placed on hold if they call the conference before the owner.

2.2.  Extension of a Point-to-Point Call to a Multipoint Call

   This is a basic case.  The initiating participant (PA) is in a
   point-to-point call with another participant (PB).  PA wants to add a
   third participant (PC) to the call.  PA cannot provide the
   Conferencing System functionality on his user agent nor can the other
   participant PB.  PA and PB do not support call transfer.  PA has a
   conferencing service that uses the methods described in 2.1.  PA
   conveys the conference information to PB in the point-to-point call.
   Both participants disconnect and call the Conferencing System.  The
   Conferencing System may support dial-out (for example, via DTMF),
   allowing the initiating participant PA to call the third party PC
   through the Conferencing System.

2.3.  Reserved Conferences

   The reservation for this type of conference is typically done by an
   out-of-band mechanism in advance of the actual conference time.  The
   conference identification, which may be a URI or a phone number with
   a pin number, is allocated by the reservation system.  It is sent to
   all participants through email, IM, etc.  The participants join by
   using the conference identification.  The conference identification
   must be routable, enabling the allocation of a conference with free
   resources at the time when the conference actually runs.  The
   Conferencing System can also dial out to the conference participants.
   The participants may not be informed that they are in a conference,



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   since their User Agent is not conference aware.  The participants may
   know, via announcement from the Conferencing System, that they are in
   a conference and who the other participants are.

3.  Advanced Conferencing Scenarios

   These scenarios assume user agents that support at least call
   transfer service and a way to communicate information on events from
   the Conferencing System to the user agent.  The Conferencing System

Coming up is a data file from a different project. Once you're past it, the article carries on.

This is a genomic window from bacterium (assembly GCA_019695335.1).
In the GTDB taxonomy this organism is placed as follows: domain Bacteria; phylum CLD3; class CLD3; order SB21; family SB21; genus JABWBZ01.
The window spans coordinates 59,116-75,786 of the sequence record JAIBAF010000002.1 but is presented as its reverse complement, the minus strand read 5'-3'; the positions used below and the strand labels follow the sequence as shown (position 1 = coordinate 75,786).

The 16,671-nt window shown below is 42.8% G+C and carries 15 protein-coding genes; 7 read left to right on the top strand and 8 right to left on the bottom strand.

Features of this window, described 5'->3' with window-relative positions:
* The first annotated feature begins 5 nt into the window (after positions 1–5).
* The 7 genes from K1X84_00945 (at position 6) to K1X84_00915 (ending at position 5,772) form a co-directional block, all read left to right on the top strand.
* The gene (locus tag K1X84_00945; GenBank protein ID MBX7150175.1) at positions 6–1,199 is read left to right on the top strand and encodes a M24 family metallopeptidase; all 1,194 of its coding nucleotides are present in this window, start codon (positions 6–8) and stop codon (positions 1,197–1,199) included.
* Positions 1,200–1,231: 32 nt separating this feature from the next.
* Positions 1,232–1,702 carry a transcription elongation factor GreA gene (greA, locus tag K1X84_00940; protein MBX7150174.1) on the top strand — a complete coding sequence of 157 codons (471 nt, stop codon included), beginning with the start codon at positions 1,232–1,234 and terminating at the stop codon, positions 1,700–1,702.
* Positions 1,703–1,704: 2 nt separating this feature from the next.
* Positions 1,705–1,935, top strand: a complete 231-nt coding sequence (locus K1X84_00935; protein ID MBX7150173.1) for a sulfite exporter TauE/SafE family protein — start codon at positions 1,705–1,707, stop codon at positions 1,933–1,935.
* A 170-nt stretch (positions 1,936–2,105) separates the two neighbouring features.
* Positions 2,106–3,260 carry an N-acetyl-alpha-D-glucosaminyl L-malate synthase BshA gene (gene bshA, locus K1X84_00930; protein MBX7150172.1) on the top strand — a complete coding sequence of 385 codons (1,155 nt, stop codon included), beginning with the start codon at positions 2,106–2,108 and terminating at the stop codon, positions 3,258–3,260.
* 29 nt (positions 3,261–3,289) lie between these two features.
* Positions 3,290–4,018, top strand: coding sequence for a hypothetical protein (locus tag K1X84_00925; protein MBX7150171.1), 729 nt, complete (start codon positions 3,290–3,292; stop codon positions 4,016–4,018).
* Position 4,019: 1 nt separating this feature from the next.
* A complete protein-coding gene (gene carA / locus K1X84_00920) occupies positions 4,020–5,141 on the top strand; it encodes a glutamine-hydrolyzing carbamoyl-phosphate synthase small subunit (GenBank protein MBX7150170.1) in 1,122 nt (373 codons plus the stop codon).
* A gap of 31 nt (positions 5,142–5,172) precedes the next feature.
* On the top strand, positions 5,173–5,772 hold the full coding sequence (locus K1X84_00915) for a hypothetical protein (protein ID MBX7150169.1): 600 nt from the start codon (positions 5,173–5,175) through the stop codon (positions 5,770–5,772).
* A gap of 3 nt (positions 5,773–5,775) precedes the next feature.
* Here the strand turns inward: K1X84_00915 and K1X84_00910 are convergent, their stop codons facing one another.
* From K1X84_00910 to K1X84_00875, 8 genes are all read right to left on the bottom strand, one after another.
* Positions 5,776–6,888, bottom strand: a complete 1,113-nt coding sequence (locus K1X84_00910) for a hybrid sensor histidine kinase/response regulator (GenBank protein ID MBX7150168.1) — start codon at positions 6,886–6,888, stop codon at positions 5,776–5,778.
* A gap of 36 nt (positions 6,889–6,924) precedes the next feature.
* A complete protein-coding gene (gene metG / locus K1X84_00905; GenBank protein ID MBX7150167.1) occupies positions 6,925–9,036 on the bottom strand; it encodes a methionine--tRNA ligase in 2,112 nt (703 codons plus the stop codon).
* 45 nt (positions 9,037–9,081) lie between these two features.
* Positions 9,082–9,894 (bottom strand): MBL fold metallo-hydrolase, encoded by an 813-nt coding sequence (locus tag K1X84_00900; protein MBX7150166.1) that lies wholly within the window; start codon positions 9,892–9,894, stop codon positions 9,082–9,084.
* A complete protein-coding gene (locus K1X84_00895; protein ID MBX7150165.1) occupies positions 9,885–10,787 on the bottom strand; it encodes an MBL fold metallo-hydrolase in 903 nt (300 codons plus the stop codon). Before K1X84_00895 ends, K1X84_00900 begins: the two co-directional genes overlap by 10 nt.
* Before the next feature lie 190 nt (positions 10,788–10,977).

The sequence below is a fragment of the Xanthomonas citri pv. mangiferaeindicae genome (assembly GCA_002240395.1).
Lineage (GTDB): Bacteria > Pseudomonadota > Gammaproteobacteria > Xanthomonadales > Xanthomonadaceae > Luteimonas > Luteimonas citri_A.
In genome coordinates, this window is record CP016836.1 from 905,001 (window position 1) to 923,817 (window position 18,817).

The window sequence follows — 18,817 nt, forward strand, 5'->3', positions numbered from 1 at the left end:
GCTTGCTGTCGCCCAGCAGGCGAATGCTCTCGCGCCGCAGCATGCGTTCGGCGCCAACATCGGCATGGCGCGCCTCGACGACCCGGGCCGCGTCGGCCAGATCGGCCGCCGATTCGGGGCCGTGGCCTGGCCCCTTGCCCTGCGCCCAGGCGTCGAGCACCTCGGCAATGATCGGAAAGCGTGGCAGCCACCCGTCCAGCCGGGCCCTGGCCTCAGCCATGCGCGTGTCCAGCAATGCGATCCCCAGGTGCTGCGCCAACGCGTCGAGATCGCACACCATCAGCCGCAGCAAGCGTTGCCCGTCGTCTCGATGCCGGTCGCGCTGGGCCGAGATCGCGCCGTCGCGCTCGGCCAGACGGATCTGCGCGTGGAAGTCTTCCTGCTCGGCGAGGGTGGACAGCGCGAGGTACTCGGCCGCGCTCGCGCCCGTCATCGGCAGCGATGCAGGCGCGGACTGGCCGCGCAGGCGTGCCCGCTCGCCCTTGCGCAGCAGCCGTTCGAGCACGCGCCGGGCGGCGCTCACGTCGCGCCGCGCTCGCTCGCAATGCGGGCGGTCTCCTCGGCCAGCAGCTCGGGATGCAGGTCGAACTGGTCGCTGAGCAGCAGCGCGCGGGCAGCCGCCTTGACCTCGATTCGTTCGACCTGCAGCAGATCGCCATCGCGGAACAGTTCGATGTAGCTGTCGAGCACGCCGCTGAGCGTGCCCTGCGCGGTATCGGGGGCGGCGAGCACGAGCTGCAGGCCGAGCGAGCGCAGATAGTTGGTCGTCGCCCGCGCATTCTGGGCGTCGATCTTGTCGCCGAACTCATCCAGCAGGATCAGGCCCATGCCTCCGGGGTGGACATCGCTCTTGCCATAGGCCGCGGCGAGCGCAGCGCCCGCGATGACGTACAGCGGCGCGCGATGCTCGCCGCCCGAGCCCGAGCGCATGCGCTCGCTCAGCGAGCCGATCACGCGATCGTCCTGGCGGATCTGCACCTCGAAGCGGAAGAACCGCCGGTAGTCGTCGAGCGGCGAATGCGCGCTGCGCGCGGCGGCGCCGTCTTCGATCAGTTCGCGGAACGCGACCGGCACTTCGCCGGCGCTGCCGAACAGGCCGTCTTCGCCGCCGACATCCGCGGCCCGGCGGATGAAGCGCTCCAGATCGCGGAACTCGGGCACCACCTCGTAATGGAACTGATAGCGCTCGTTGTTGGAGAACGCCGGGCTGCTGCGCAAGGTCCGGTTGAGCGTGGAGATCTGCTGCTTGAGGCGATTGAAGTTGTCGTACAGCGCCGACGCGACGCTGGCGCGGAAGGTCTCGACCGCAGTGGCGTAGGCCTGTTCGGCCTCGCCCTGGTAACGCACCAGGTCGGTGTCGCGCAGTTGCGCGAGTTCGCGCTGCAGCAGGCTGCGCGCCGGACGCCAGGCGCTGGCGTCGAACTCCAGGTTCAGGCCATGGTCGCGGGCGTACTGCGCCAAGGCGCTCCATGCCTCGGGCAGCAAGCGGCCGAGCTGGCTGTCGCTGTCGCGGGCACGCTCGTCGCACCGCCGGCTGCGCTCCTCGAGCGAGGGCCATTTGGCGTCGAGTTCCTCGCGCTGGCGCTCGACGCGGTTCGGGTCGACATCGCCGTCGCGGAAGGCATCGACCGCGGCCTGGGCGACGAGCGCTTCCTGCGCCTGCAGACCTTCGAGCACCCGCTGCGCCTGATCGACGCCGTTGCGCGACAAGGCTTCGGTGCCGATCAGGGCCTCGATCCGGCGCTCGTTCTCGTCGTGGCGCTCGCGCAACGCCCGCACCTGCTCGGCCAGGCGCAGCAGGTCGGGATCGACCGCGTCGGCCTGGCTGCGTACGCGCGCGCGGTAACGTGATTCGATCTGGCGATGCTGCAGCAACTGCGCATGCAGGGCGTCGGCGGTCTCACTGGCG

may have the ability to discover the capabilities of the
   participants, for example, whether they support call transfer.  This
   section specifies the dependencies in each scenario.  An advanced
   conference can be initiated only by a user agent that has advanced
   features, but some user agents in the conference may have less
   functionality.

3.1.  Extending a Point-to-Point Call to a Multipoint Call

   The initiating participant PA is in a point-to-point call and wants
   to add a third participant.  PA can start a multipoint call on a
   conferencing bridge known to him.  The extension can be without
   consultation, which means that PA moves the point-to-point call to
   the Conferencing System and then adds the third party (this can be
   done in various ways).  Alternatively the extension can be done with
   consultation, which means that PA puts his current party on hold,
   calls the third party, asks him to join the conference, and then
   transfers all the participants to the Conferencing System.

3.2.  Lecture Mode Conferences

   This conference scenario enables a conference with a lecturer who
   presents a topic and can allow questions.  The lecturer needs to know
   who the participants are and needs to be able to give them the right
   to speak.  The right to speak can be based on floor control or an
   out-of-band mechanism.